Moms View Message Board: General Discussion: Politics/Constitution question
Ginny, this might be right up your alley... I don't quite understand how this works, and I'm hoping the moms here might be able to tell me.
States such as my own passed a law yesterday to change their state consitiutions to ban gay marriage. Now that Obama has won, and the Democrats are in control, is it possible for the US constitution to be changed with an amendment ensuring the rights of all citizens to be married? This is of course theoretical, I am not asking whether it WILL pass, just if it COULD. If such an amendment was made, would it nullify the state amendments? I mean, I understand the way Roe V Wade works, in the simplest terms the Supreme Court ruled it's up to the states, right? But that's different from an actual constitutional amendment, so is it possible to actually pass amendments on these issues that prohibit states from banning them?
An amendment requires ratification by 3/4 of the States' legislatures (Article V). And yeah, federal law and Constitutional amendments generally override State law. At least that's what I understand it to be.
The biggest obstacle to same-sex marriage isn't State constitutions, it's the Defense of Marriage Act. That federal law states clearly that same-sex marriages cannot be recognized across state lines.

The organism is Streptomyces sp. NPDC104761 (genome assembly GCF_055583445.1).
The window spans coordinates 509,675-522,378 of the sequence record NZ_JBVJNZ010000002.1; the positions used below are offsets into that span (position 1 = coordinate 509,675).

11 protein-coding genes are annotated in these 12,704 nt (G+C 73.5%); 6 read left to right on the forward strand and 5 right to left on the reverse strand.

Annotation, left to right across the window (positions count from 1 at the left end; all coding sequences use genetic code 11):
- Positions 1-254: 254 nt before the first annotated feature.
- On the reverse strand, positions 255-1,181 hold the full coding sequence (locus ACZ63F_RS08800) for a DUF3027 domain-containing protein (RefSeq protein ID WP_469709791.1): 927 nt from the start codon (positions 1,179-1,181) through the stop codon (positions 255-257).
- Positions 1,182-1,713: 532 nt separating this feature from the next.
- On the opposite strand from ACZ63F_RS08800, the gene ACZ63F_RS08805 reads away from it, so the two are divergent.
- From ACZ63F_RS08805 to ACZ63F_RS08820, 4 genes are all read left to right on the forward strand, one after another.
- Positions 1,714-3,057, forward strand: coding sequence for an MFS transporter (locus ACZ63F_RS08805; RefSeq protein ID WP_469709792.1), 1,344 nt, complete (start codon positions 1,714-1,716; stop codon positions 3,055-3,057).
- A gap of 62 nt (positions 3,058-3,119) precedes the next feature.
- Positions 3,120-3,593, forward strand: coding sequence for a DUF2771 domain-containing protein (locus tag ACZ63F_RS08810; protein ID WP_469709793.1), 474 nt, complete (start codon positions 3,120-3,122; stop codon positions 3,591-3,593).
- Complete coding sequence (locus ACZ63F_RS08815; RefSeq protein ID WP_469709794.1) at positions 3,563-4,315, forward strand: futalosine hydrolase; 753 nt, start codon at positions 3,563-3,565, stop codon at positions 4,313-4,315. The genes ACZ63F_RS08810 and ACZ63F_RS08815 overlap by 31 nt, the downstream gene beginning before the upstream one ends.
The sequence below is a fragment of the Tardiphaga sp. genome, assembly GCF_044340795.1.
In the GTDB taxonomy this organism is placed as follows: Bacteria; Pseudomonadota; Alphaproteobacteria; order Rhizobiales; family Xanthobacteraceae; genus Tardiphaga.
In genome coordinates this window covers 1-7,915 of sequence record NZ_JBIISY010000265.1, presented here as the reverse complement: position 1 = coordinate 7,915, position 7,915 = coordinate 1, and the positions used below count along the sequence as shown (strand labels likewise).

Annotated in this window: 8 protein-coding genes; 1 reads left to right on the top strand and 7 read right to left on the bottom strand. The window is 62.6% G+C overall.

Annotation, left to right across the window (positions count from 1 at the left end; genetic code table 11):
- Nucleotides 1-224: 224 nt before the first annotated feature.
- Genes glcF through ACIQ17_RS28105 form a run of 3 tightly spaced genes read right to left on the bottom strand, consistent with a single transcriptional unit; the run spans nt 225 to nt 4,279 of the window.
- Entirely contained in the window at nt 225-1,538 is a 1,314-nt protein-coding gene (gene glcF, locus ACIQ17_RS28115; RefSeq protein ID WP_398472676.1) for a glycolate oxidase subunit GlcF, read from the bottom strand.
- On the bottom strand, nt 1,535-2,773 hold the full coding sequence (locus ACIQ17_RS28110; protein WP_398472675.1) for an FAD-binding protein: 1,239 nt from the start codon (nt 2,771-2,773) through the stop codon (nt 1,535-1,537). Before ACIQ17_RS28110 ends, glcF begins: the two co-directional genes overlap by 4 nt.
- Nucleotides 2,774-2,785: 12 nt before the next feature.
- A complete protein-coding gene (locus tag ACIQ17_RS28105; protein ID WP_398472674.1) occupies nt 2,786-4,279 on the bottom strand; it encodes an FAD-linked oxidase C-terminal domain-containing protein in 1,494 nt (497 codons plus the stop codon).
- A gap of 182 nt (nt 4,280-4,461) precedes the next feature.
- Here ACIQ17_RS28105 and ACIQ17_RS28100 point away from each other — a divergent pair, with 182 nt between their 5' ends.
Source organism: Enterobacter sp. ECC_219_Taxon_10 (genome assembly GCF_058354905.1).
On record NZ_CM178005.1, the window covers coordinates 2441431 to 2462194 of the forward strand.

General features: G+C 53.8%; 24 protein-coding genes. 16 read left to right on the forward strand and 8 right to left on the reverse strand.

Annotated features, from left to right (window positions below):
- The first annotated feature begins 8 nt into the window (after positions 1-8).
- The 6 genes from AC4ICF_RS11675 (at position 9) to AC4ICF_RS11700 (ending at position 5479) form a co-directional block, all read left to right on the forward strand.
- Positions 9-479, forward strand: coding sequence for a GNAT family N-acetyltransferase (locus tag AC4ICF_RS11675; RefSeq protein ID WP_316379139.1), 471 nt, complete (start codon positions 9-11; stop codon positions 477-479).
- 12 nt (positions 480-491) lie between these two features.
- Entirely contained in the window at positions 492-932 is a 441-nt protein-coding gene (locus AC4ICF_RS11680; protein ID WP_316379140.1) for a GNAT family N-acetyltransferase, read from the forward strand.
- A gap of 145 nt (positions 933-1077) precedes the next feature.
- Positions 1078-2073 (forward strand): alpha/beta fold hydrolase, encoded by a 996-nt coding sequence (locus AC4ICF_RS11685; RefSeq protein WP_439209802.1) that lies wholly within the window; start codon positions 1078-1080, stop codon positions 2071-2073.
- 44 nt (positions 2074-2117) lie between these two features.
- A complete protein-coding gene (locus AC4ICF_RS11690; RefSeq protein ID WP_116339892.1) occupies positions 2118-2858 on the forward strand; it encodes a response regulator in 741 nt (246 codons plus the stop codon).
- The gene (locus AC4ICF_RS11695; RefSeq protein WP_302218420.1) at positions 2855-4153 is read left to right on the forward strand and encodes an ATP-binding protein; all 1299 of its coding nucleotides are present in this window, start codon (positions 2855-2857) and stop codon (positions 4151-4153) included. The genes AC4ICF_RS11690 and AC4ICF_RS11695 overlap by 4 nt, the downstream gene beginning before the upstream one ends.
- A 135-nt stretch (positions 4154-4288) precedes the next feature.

Some thoughts ...
It is possible to bring an amendment to the U.S. Constitution - on marriage rights or almost anything else. It's just not likely - certainly on marriage rights. I think it is going to take another three full generations (50 to 60 years) before people stop thinking that there should be laws that discriminate against adult gender identity or that same gender couples should not have the same legal rights as opposite gender couples.
And please don't tell me that "domestic partnership" laws cover all the legal issues, because they don't. In Pennsylvania, for example, a married couple can own a house "by the entireties", which means that if one person dies, the other inherits the house without inheritance tax, but if you are not married, the surviving partner pays inheritance tax on the deceased partner's half. And the same rules apply to other property - bank accounts, investments, etc. - that a married couple holds jointly. A couple can live together for 40 years, sharing all income and expenses, but if they are not married, neither is eligible for Social Security benefits from the partner's account. Even in states with domestic partnership laws, hospitals will refuse "spousal" visiting privileges to an unmarried partner but grant those privileges to a parent or sibling, unless the partners filled out various legal documents. Domestic partnership laws vary from state to state, and there is no federal recognition of that status. In New Jersey, a state which has a very good domestic partnership law, some nationwide companies like UPS refused to treat a domestic partner like a spouse in terms of eligibility for health insurance coverage, saying that under the federal ERISA laws they were not required to. Plus, as Scott pointed out, a same-gender couple that is married legally in, say, Massachusetts could not move to another state without losing the rights that they had as a legally recognized couple in Massachusetts.